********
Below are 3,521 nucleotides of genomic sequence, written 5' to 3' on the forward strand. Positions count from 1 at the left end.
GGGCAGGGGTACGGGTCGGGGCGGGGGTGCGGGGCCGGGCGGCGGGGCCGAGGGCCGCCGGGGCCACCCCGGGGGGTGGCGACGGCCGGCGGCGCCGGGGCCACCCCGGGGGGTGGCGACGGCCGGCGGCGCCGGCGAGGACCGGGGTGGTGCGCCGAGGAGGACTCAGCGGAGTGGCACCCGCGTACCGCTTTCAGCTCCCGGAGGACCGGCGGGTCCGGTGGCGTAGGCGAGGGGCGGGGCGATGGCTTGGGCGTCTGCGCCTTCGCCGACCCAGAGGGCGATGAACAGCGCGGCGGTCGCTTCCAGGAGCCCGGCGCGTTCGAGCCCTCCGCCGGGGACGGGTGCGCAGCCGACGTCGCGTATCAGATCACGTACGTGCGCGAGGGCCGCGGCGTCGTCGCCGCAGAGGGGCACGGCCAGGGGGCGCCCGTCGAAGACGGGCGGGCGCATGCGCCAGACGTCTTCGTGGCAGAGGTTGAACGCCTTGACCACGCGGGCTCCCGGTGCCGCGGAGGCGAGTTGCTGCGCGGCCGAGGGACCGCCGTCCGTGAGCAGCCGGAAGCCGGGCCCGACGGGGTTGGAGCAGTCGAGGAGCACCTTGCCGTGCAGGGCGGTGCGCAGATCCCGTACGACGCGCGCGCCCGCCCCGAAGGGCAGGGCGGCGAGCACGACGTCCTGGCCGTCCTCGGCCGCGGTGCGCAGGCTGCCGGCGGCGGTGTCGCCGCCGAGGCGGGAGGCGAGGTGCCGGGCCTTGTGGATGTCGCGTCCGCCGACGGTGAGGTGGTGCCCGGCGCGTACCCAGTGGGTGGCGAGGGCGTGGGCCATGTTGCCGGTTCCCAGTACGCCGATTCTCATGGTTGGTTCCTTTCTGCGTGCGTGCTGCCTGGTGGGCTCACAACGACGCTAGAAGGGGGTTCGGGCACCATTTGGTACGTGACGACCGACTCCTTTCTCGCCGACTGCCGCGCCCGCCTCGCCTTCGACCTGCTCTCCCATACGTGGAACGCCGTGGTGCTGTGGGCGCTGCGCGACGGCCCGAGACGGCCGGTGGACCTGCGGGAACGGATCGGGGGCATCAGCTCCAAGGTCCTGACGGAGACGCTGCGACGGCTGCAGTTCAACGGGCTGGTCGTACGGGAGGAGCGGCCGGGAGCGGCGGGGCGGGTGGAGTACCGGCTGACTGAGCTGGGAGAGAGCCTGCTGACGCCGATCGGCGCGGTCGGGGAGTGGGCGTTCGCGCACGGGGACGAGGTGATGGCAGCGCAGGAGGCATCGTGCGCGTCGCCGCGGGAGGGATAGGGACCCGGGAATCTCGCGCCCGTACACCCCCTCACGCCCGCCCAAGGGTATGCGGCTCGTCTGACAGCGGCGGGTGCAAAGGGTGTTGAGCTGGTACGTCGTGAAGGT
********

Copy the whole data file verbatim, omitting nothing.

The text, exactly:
Below are 3,521 nucleotides of genomic sequence, written 5' to 3' on the forward strand. Positions count from 1 at the left end.
GGGCAGGGGTACGGGTCGGGGCGGGGGTGCGGGGCCGGGCGGCGGGGCCGAGGGCCGCCGGGGCCACCCCGGGGGGTGGCGACGGCCGGCGGCGCCGGGGCCACCCCGGGGGGTGGCGACGGCCGGCGGCGCCGGCGAGGACCGGGGTGGTGCGCCGAGGAGGACTCAGCGGAGTGGCACCCGCGTACCGCTTTCAGCTCCCGGAGGACCGGCGGGTCCGGTGGCGTAGGCGAGGGGCGGGGCGATGGCTTGGGCGTCTGCGCCTTCGCCGACCCAGAGGGCGATGAACAGCGCGGCGGTCGCTTCCAGGAGCCCGGCGCGTTCGAGCCCTCCGCCGGGGACGGGTGCGCAGCCGACGTCGCGTATCAGATCACGTACGTGCGCGAGGGCCGCGGCGTCGTCGCCGCAGAGGGGCACGGCCAGGGGGCGCCCGTCGAAGACGGGCGGGCGCATGCGCCAGACGTCTTCGTGGCAGAGGTTGAACGCCTTGACCACGCGGGCTCCCGGTGCCGCGGAGGCGAGTTGCTGCGCGGCCGAGGGACCGCCGTCCGTGAGCAGCCGGAAGCCGGGCCCGACGGGGTTGGAGCAGTCGAGGAGCACCTTGCCGTGCAGGGCGGTGCGCAGATCCCGTACGACGCGCGCGCCCGCCCCGAAGGGCAGGGCGGCGAGCACGACGTCCTGGCCGTCCTCGGCCGCGGTGCGCAGGCTGCCGGCGGCGGTGTCGCCGCCGAGGCGGGAGGCGAGGTGCCGGGCCTTGTGGATGTCGCGTCCGCCGACGGTGAGGTGGTGCCCGGCGCGTACCCAGTGGGTGGCGAGGGCGTGGGCCATGTTGCCGGTTCCCAGTACGCCGATTCTCATGGTTGGTTCCTTTCTGCGTGCGTGCTGCCTGGTGGGCTCACAACGACGCTAGAAGGGGGTTCGGGCACCATTTGGTACGTGACGACCGACTCCTTTCTCGCCGACTGCCGCGCCCGCCTCGCCTTCGACCTGCTCTCCCATACGTGGAACGCCGTGGTGCTGTGGGCGCTGCGCGACGGCCCGAGACGGCCGGTGGACCTGCGGGAACGGATCGGGGGCATCAGCTCCAAGGTCCTGACGGAGACGCTGCGACGGCTGCAGTTCAACGGGCTGGTCGTACGGGAGGAGCGGCCGGGAGCGGCGGGGCGGGTGGAGTACCGGCTGACTGAGCTGGGAGAGAGCCTGCTGACGCCGATCGGCGCGGTCGGGGAGTGGGCGTTCGCGCACGGGGACGAGGTGATGGCAGCGCAGGAGGCATCGTGCGCGTCGCCGCGGGAGGGATAGGGACCCGGGAATCTCGCGCCCGTACACCCCCTCACGCCCGCCCAAGGGTATGCGGCTCGTCTGACAGCGGCGGGTGCAAAGGGTGTTGAGCTGGTACGTCGTGAAGGT